What is the name used to refer to the subset of particles (or prepositions) which mark sentence's arguments/complements in a language?
For example, suppose that the prepositions sub, dir, and ind were used in English to mark the subject, the direct object and the indirect object of a sentence, respectively; so the phrase "Paul gave his wife a necklace" would be "Gave sub Paul ind his wife dir a necklace". What would be the name of this particular subset of function words?
Another example, in Tahitian, is for the sentence "Maria have bought/traded this car". It is a VSO language, I am using the symbol "∅" to indicate the absence of particle/preposition.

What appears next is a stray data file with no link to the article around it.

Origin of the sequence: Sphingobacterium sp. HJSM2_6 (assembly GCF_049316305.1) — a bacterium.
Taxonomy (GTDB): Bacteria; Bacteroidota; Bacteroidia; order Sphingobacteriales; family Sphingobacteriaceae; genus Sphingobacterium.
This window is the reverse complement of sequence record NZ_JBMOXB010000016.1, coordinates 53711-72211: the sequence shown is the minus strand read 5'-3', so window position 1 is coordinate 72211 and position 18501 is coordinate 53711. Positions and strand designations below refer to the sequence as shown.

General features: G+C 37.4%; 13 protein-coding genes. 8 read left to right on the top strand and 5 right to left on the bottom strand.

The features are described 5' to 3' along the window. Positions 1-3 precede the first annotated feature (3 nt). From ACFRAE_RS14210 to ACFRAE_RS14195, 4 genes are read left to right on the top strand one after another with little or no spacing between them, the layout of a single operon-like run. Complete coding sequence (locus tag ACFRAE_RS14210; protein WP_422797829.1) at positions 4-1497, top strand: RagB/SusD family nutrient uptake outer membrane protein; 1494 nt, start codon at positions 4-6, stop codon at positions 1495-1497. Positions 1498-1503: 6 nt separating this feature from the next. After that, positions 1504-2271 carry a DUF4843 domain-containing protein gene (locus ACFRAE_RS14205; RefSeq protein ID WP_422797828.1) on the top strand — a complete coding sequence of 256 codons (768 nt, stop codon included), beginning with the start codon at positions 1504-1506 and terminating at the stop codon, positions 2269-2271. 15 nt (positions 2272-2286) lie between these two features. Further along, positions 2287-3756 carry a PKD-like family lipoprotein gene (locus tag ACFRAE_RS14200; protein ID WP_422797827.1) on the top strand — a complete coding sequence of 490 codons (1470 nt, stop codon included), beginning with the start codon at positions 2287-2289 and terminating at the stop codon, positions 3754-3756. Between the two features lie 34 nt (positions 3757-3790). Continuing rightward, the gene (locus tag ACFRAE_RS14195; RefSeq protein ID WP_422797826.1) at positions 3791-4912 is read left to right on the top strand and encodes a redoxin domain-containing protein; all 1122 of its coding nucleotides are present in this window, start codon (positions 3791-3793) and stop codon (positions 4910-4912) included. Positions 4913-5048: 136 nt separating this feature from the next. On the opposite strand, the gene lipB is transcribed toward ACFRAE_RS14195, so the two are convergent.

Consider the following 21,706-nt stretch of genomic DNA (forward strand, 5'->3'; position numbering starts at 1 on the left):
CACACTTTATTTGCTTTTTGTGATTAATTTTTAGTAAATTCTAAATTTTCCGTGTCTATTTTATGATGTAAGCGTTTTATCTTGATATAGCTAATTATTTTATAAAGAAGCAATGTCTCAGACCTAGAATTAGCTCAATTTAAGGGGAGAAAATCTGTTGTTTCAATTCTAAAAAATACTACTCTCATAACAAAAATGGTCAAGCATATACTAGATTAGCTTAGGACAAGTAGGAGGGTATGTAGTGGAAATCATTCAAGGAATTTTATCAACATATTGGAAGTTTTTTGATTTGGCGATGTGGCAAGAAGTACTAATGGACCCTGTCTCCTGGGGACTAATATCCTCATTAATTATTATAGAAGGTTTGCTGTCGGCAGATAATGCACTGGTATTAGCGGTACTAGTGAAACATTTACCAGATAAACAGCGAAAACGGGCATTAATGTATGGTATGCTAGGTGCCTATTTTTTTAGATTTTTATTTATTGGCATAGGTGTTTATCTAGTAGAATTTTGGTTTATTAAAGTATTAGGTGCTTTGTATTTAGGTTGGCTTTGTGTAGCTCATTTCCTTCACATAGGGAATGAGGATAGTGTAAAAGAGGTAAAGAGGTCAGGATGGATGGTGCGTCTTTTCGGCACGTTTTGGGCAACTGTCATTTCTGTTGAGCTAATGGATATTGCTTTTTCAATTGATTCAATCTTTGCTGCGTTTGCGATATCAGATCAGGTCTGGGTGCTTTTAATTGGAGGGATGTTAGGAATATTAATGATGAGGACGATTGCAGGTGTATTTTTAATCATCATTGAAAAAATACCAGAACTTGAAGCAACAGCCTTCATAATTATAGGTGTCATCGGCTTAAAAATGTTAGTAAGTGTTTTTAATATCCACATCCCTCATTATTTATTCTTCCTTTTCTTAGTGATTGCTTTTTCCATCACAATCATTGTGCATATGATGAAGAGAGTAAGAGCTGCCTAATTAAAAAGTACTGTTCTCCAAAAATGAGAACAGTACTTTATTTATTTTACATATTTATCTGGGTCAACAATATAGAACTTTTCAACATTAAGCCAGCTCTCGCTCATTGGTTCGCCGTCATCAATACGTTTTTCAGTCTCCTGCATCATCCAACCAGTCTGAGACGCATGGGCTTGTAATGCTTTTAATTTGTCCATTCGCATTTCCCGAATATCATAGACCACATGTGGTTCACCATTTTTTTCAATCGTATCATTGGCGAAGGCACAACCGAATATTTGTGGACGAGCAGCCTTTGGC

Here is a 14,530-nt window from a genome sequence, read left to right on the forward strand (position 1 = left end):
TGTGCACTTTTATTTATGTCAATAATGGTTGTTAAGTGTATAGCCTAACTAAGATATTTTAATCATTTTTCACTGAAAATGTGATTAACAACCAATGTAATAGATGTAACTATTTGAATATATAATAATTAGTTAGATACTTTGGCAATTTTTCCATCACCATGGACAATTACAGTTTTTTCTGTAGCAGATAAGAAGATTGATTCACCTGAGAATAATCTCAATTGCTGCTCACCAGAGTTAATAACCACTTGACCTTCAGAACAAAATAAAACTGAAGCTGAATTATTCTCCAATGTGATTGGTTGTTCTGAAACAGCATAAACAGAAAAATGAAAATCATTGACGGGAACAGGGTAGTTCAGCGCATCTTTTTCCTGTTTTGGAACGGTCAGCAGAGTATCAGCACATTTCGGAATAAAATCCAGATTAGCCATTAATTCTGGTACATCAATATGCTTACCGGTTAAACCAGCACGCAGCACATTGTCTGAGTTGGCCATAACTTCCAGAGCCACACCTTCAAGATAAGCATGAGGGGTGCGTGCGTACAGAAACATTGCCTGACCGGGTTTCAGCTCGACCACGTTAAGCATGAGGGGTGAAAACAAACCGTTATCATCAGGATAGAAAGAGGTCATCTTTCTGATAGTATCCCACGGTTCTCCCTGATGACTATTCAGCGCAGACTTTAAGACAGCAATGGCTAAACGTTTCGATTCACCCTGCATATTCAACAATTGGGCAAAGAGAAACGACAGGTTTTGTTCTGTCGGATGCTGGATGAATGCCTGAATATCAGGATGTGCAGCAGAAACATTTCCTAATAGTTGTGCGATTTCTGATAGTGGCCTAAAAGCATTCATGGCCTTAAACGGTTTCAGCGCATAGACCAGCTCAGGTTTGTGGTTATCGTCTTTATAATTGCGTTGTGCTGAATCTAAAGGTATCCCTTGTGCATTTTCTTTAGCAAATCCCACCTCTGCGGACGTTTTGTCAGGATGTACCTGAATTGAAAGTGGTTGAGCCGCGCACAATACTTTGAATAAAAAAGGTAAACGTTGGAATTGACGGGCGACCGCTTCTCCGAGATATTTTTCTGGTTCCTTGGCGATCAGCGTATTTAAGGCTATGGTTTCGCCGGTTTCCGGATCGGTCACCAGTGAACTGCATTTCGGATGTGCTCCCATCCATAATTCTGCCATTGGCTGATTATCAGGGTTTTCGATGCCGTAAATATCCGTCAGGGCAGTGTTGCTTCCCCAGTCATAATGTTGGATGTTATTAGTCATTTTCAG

- Active form: 'Ua ho'o ∅ Maria i teienei va'a.
- Passive form: 'Ua ho'ona ∅ teienei va'a e Maria.
In the active predicate 'ua ho'o (to have bought), the agent argument Maria isn't marked (it is the zero-argument, marked with no particle), but the patient argument teienei va'a (this car) is marked with the "patient particle" i.
In the passive predicate 'ua ho'ona (to have been bought), the patient argument teienei va'a isn't marked (it is the zero-argument), but the agent argument is marked with the "agent particle" e.
These particles "i, e" (and others, in the case of more complex predicates) are members of the lexical class of the "argument markers", whose name I'm looking for.
The closest I have found is complementizer, but it is used to refer to particles which make a dependent clause into another sentence's argument (e.g., "I hope that it works.")